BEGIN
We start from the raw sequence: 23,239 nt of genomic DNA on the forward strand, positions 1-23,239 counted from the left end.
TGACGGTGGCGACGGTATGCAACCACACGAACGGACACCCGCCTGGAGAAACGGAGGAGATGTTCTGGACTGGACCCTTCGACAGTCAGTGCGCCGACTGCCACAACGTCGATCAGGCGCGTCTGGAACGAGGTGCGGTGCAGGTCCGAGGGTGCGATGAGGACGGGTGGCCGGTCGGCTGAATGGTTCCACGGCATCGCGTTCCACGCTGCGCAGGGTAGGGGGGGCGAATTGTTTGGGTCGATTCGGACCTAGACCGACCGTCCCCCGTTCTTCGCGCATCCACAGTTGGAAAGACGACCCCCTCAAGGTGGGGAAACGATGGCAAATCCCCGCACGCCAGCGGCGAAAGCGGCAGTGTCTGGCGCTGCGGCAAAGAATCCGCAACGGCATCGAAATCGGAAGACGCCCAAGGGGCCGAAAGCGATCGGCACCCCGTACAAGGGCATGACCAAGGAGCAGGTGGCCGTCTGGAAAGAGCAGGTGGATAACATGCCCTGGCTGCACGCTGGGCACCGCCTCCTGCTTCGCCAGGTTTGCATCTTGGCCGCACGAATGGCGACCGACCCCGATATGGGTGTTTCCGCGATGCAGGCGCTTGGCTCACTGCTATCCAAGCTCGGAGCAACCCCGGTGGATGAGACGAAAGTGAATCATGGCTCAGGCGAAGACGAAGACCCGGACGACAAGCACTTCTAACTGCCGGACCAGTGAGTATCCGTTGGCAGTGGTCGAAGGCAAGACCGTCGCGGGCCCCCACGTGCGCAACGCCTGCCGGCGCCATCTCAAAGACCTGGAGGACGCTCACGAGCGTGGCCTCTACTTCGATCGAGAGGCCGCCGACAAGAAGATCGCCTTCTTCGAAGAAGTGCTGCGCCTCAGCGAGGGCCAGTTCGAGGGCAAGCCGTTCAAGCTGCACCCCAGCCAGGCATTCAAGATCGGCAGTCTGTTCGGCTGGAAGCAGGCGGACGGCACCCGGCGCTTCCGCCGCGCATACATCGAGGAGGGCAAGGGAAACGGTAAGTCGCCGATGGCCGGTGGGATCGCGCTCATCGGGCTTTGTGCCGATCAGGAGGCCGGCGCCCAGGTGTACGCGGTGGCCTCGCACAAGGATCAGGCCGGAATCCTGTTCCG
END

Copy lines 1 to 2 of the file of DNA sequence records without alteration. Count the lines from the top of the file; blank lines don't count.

We start from the raw sequence: 23,239 nt of genomic DNA on the forward strand, positions 1-23,239 counted from the left end.
TGACGGTGGCGACGGTATGCAACCACACGAACGGACACCCGCCTGGAGAAACGGAGGAGATGTTCTGGACTGGACCCTTCGACAGTCAGTGCGCCGACTGCCACAACGTCGATCAGGCGCGTCTGGAACGAGGTGCGGTGCAGGTCCGAGGGTGCGATGAGGACGGGTGGCCGGTCGGCTGAATGGTTCCACGGCATCGCGTTCCACGCTGCGCAGGGTAGGGGGGGCGAATTGTTTGGGTCGATTCGGACCTAGACCGACCGTCCCCCGTTCTTCGCGCATCCACAGTTGGAAAGACGACCCCCTCAAGGTGGGGAAACGATGGCAAATCCCCGCACGCCAGCGGCGAAAGCGGCAGTGTCTGGCGCTGCGGCAAAGAATCCGCAACGGCATCGAAATCGGAAGACGCCCAAGGGGCCGAAAGCGATCGGCACCCCGTACAAGGGCATGACCAAGGAGCAGGTGGCCGTCTGGAAAGAGCAGGTGGATAACATGCCCTGGCTGCACGCTGGGCACCGCCTCCTGCTTCGCCAGGTTTGCATCTTGGCCGCACGAATGGCGACCGACCCCGATATGGGTGTTTCCGCGATGCAGGCGCTTGGCTCACTGCTATCCAAGCTCGGAGCAACCCCGGTGGATGAGACGAAAGTGAATCATGGCTCAGGCGAAGACGAAGACCCGGACGACAAGCACTTCTAACTGCCGGACCAGTGAGTATCCGTTGGCAGTGGTCGAAGGCAAGACCGTCGCGGGCCCCCACGTGCGCAACGCCTGCCGGCGCCATCTCAAAGACCTGGAGGACGCTCACGAGCGTGGCCTCTACTTCGATCGAGAGGCCGCCGACAAGAAGATCGCCTTCTTCGAAGAAGTGCTGCGCCTCAGCGAGGGCCAGTTCGAGGGCAAGCCGTTCAAGCTGCACCCCAGCCAGGCATTCAAGATCGGCAGTCTGTTCGGCTGGAAGCAGGCGGACGGCACCCGGCGCTTCCGCCGCGCATACATCGAGGAGGGCAAGGGAAACGGTAAGTCGCCGATGGCCGGTGGGATCGCGCTCATCGGGCTTTGTGCCGATCAGGAGGCCGGCGCCCAGGTGTACGCGGTGGCCTCGCACAAGGATCAGGCCGGAATCCTGTTCCG